Skip to main content

Inside the 21,000-square-foot UCF NanoScience Technology Center (NSTC), faculty members, students and research staff members are exploring nanotechnology’s vast possibilities. Nanomaterials are being used as drug delivery systems. As the building blocks of highly precise lasers. As the key to more efficient solar energy, rocket propulsion and environmental waste cleanup. The scope is so wide that you can’t help but wonder how the NSTC narrows down its field of research applicants to choose the next projects.

“We always try to see what is the next big thing needed to fuel the economy,” explained Seal. Then almost immediately, he expanded the possibilities. “We choose things to contribute to the next frontiers of science.”

According to Seal, those frontiers lie in the areas of medicine, energy, water purification, environmental cleanup and green technology. His own research focuses on the development of nanofuels and industrial materials that produce less environmental waste.

“New technologies are always trying to mimic what nature has been doing all along,” he says. “So, can we create solar panels that convert energy as efficiently as those tiny leaves create energy for a massive tree? Can we engineer cancer therapies that work as efficiently as our own cells that differentiate uncontrollably and cause cancer in the first place? That’s what our research is asking.”

Even when researchers find the answer in the labs, the road to market can take more than a decade. To date, NSTC researchers have launched six spin-off companies to advance their research from the
lab setting to marketable consumer products and patient therapies.

The process takes both time and money. While NSTC projects have received grants from several local and federal partners, including the National Institutes of Health, NASA and the Army Research Laboratory, nanotechnology funding overall is on the decline in the U.S.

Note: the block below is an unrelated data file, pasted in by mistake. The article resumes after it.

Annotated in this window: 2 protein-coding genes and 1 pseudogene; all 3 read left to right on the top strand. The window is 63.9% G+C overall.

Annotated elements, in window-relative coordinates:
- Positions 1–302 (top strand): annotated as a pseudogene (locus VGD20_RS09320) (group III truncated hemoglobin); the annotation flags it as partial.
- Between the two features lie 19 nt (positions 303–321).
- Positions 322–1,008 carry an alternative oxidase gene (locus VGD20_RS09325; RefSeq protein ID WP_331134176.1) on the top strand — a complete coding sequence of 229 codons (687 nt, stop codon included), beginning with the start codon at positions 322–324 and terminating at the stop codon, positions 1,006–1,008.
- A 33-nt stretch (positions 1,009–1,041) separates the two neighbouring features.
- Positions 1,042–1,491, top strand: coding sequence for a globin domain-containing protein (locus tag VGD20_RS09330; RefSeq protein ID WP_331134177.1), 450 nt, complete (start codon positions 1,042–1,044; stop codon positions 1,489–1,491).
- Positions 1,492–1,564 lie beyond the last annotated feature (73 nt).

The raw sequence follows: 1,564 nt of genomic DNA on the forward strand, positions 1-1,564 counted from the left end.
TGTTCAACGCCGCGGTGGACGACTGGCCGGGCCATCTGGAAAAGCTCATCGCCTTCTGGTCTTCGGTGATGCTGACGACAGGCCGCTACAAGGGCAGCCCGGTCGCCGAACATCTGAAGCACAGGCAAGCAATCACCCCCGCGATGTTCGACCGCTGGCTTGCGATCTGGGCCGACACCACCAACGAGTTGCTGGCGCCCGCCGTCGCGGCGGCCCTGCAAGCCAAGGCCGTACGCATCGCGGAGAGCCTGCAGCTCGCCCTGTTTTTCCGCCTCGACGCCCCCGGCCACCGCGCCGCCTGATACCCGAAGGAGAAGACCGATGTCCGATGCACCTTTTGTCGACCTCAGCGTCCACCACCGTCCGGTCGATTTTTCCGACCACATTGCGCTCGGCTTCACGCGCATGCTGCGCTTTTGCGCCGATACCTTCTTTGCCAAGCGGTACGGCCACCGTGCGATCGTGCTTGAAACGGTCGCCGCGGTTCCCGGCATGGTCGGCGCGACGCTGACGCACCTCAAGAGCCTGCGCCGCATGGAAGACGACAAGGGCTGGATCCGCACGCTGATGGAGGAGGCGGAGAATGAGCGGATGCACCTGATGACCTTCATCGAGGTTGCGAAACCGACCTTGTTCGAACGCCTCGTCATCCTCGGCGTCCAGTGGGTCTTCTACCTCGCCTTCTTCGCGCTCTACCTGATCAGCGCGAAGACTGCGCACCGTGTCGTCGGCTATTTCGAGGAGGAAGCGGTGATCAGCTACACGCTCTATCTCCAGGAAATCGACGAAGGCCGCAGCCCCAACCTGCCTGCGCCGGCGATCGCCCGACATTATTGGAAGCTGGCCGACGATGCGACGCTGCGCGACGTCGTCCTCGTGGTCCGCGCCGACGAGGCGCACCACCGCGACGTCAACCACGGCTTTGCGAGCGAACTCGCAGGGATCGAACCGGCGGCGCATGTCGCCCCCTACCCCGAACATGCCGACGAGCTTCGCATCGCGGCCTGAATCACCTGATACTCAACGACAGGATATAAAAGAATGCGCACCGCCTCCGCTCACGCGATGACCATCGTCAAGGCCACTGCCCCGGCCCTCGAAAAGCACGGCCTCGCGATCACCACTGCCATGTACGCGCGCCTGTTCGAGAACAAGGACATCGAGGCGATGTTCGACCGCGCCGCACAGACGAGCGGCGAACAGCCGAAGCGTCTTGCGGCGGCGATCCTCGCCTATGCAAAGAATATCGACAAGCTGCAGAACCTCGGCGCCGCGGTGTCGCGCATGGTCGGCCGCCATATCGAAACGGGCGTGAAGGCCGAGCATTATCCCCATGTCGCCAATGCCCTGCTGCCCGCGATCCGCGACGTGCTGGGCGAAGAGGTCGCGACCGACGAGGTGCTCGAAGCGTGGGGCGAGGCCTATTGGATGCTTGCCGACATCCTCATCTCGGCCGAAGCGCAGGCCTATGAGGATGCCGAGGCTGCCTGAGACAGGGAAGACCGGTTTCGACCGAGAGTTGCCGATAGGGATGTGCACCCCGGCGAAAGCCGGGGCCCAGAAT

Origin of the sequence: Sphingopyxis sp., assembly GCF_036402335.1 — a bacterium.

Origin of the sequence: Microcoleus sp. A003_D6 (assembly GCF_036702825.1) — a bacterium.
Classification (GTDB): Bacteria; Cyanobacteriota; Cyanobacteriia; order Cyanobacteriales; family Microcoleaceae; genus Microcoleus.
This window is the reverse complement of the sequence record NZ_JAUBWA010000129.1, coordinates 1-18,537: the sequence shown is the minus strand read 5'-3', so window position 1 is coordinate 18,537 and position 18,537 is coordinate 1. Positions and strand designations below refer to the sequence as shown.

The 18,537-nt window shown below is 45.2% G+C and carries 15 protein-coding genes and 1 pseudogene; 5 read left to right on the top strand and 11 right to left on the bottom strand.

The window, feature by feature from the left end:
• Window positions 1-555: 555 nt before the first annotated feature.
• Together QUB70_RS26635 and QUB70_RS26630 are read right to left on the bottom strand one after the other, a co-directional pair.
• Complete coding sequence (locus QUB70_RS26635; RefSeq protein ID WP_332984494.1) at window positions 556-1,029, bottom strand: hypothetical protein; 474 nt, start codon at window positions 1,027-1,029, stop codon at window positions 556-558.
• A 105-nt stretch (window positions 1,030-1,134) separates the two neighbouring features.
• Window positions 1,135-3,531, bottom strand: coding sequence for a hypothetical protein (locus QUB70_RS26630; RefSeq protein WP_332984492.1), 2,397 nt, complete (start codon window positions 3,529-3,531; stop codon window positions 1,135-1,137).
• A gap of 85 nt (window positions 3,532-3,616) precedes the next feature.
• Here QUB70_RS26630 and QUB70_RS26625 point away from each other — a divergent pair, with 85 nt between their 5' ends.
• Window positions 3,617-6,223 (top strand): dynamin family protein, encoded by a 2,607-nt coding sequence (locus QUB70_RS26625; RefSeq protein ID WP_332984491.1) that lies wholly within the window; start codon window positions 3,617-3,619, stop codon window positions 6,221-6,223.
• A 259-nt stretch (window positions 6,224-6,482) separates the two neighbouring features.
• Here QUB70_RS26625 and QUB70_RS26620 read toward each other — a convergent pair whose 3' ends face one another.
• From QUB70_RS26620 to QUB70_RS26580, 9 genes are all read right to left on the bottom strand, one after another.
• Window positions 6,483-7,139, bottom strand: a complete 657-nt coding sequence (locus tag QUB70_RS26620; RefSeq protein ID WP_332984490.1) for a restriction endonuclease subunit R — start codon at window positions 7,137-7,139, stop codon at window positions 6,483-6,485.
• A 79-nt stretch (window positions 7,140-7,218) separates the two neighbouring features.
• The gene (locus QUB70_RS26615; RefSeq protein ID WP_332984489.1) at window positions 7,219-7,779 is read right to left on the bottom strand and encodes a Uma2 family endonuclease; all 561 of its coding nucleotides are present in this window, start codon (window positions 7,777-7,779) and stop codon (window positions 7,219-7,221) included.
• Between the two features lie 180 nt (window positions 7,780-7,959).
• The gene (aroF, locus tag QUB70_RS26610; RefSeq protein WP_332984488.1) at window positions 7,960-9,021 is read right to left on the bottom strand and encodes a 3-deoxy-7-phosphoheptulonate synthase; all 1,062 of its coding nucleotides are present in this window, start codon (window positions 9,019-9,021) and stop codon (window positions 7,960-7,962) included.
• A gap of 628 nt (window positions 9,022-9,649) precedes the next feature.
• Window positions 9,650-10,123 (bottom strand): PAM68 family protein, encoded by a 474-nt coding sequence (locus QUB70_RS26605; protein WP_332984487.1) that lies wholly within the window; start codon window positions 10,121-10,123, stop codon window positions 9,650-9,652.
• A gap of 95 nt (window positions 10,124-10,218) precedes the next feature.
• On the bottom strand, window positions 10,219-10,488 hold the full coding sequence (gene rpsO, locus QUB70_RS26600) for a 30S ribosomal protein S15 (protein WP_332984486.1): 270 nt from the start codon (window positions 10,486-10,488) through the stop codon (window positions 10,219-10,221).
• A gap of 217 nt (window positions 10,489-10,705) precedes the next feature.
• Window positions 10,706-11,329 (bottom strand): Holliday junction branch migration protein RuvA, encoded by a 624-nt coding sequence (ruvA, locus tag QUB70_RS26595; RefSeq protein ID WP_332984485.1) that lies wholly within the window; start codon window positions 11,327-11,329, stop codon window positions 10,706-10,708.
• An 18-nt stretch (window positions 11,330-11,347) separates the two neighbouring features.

O’Neal remains optimistic about the future potential of the field.

“It took 40 years for science to tap into the full potential of laser technology,” he says. “That’s how it will be with nano. The discoveries are just starting to become more prolific. People will get excited about nano again, and the funding will follow, but it won’t be because of one big thing. A bunch of small successes can add up to a pretty big change.”

For the science of small, perhaps there will be no revolution. Just an evolution of our world happening all around us, in baby steps.

From Research to the Real World

Some of the key discoveries made in UCF NanoScience Technology Center labs have the potential to lead to these remarkable real-world applications:

  • An over-the-counter cancer test, similar to a home pregnancy test
  • DVDs with triple the storage capacity
  • Lithium batteries with dramatically higher energy capacity
  • Robotic fingers and hands sensitive enough to perform surgery
  • Super-capacitors that store much larger amounts of solar and wind power
  • Faster, more accurate testing of pharmaceutical cancer therapies
  • Preventive treatments for Alzheimer’s disease
  • Treatments that use a patient’s own stem cells to fight Alzheimer’s, Parkinson’s, diabetes, cancer and heart disease
  • A concrete-substitute that can be produced with zero carbon emissions (concrete production currently accounts for 5 percent of worldwide carbon emissions)

Read On: